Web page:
Then Playing — To Leslie; Bodies Bodies Bodies; Women Talking

To Leslie (Michael Morris, 2022). The feature directorial debut of Michael Morris (who has a formidable number of prestige television helming credits to his name) plays like a throwback to the pre-Tarantino era of independent American cinema, when there was still a lot of space for small, bleak character studies. They were barely seen, mostly serving as de facto auditions for actors hoping for a chance at serious-minded major studio fare, when such cinematic efforts still existed. Andrea Riseborough plays Leslie, a woman who’s made a series of poor decisions that’s led her straight to a booze-soaked dead end. To Leslie follows her fitful attempts to repair the broken spokes of her life, partially with the patient and generous support of a motel manager (Marc Maron) willing to patiently give her a chance. Through the aggressive support of several peers, Riseborough snagged an Oscar nomination for her performance here, but her work strikes me as a cost of most acting as much as best acting. I think Maron’s is actually the stronger performance because it achieves a more understated weariness that feels more honest. Morris’s direction is relatively gentle given the melodrama and manipulation in Ryan Binaco’s screenplay.

Bodies Bodies Bodies (Halina Reijn, 2022). The first English-language feature from Dutch filmmaker Halina Reijn follows the familiar horror movie conceit of assembling a group of young people in a single space and clipping right along as they meet bloody ends in succession. Bodies Bodies Bodies draws its energy from the paranoia that rises with the body count, leading to accusatory fingers pointed in every direction. Sarah DeLappe’s screenplay isn’t quite as deft as it could be, though just enough of its swipes of satirical class commentary plunge deep and the final twist is a good one. Rachel Sennott, who was phenomenal in Shiva Baby, is a scene stealer here, veering between perplexed panic and supportive Gen Z jargon about mental health awareness and diversity. Reijn’s storytelling is clear yet devilishly playful. She glides the film over its bumpiest patches.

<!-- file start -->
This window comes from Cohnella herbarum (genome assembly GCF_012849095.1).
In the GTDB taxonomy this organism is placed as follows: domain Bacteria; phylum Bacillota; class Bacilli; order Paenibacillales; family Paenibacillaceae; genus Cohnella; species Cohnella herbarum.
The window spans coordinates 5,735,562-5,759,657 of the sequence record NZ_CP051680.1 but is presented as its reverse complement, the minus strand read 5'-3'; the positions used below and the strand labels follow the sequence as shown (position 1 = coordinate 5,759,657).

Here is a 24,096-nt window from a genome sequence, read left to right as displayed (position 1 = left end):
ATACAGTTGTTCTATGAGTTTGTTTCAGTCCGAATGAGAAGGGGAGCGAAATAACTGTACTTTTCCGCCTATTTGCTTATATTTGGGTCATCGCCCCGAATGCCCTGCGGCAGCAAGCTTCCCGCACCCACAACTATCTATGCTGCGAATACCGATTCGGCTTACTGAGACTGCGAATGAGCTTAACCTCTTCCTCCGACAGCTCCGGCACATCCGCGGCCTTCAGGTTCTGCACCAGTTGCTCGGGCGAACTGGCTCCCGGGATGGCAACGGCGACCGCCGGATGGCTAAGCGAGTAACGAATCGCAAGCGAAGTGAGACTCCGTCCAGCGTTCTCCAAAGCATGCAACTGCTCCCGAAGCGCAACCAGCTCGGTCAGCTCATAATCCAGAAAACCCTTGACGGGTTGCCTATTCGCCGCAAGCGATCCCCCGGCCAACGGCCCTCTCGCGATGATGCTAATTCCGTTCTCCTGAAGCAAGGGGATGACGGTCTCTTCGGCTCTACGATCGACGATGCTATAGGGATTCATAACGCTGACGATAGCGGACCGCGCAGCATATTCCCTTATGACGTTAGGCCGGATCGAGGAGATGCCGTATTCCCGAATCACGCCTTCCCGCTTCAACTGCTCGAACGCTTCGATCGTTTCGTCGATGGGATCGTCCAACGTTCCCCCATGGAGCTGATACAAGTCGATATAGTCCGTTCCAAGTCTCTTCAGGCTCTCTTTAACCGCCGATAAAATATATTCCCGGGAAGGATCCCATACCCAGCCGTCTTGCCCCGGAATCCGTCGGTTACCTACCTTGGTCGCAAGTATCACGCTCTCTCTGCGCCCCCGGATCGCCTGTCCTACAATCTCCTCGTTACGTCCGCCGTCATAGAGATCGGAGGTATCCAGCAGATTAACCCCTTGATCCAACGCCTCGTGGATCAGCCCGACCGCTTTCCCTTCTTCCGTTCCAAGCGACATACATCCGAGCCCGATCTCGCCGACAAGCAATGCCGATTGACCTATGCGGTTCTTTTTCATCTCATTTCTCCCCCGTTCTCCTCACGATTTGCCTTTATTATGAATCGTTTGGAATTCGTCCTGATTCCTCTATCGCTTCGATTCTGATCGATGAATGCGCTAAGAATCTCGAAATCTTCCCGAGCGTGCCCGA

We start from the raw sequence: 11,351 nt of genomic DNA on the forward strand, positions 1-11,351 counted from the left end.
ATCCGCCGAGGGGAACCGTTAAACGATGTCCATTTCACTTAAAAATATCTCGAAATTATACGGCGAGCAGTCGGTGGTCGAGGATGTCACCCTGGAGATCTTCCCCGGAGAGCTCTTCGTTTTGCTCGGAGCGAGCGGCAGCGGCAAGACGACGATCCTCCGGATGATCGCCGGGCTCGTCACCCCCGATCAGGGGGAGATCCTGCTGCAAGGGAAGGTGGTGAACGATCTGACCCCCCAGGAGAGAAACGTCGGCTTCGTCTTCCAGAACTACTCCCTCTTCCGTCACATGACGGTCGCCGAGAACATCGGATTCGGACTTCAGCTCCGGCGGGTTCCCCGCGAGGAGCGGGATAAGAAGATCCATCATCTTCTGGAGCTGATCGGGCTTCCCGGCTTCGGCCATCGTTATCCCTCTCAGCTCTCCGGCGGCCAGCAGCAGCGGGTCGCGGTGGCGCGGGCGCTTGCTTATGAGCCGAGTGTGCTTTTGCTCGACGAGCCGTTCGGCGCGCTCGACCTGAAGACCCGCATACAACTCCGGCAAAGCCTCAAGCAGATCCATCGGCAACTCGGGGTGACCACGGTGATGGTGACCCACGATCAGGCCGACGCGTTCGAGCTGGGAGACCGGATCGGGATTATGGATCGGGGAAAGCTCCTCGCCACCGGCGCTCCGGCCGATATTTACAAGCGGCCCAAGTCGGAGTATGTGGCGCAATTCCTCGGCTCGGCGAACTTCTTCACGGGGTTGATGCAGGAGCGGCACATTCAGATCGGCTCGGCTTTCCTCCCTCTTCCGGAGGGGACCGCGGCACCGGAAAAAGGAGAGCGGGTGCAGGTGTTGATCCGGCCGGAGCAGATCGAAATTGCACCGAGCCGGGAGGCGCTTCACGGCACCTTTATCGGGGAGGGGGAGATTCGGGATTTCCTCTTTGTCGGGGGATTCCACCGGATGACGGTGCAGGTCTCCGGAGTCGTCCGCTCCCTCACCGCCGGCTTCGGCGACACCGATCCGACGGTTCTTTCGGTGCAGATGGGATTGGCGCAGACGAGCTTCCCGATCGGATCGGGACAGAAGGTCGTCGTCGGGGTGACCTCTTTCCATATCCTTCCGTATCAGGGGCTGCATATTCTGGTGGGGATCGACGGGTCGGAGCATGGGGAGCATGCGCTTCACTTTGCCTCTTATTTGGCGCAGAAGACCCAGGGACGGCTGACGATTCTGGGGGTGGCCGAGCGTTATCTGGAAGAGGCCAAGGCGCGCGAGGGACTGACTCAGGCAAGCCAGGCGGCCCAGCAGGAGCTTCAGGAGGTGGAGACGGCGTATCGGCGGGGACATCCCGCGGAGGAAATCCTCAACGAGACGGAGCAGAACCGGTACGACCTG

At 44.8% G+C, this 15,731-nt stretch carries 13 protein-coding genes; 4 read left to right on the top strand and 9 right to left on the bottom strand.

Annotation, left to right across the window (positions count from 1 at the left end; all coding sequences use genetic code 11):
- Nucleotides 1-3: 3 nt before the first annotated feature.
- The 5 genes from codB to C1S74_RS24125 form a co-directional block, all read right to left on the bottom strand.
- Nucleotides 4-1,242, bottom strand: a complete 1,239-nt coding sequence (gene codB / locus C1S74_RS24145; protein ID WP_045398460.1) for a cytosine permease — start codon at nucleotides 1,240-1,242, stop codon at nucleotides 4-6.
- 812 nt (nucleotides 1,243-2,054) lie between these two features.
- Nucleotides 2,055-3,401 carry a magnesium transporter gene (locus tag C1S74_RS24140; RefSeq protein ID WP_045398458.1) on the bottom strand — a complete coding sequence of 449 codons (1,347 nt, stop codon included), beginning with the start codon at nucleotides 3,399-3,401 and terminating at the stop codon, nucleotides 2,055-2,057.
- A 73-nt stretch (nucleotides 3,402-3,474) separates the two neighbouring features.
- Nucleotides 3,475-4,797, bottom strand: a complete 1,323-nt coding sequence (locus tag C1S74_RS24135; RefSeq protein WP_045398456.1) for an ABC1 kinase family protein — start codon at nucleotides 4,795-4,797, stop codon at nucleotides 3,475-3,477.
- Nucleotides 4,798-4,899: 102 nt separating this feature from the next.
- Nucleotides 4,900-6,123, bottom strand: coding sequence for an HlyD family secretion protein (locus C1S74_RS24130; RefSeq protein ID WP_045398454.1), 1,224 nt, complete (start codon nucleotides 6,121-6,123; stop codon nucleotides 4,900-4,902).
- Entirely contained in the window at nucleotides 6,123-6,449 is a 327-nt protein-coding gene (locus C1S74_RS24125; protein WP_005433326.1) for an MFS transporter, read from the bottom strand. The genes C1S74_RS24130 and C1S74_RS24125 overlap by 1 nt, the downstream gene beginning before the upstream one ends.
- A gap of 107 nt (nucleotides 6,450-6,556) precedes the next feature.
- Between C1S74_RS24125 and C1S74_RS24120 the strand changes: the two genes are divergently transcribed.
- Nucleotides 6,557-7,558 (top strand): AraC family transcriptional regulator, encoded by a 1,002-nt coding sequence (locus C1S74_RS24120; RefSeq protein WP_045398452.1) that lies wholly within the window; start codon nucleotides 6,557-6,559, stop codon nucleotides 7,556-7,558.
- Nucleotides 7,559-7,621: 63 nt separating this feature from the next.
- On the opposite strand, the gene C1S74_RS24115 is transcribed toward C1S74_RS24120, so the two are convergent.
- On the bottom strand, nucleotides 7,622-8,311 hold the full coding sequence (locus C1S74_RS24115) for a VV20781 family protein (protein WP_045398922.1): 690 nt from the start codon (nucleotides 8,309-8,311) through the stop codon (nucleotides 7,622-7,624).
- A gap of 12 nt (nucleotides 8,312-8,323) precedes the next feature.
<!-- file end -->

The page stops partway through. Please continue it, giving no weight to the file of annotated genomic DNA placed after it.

Women Talking (Sarah Polley, 2022). Writer-director Sarah Polley’s adaption of the Miriam Toews’s 2019 novel, Women Talking, has a seething tenacity that suits its subject. A group of women in an isolation, religious, and arguably repressive society convene to determine their collective response to a crime perpetrated against them. Polley has the confidence to let the story play out in a contained manner, which can occasionally make it seem as if she’s actually created a stage play but went ahead and made it a movie because that’s her preferred art form. She successfully operates with stern honesty about the abuses suffered by the women while avoiding exploitative sordidness. The dramatically apt stiffness of the dialogue can lead, perhaps inevitably, to a glaring-thesis quality to the film’s discussions of patriarchal oppression, toxic masculinity, and generational cycles of violence. The certainty of purpose might be the point, though. It’s a way that Women Talking insists on the vital importance of listening to what is being said.

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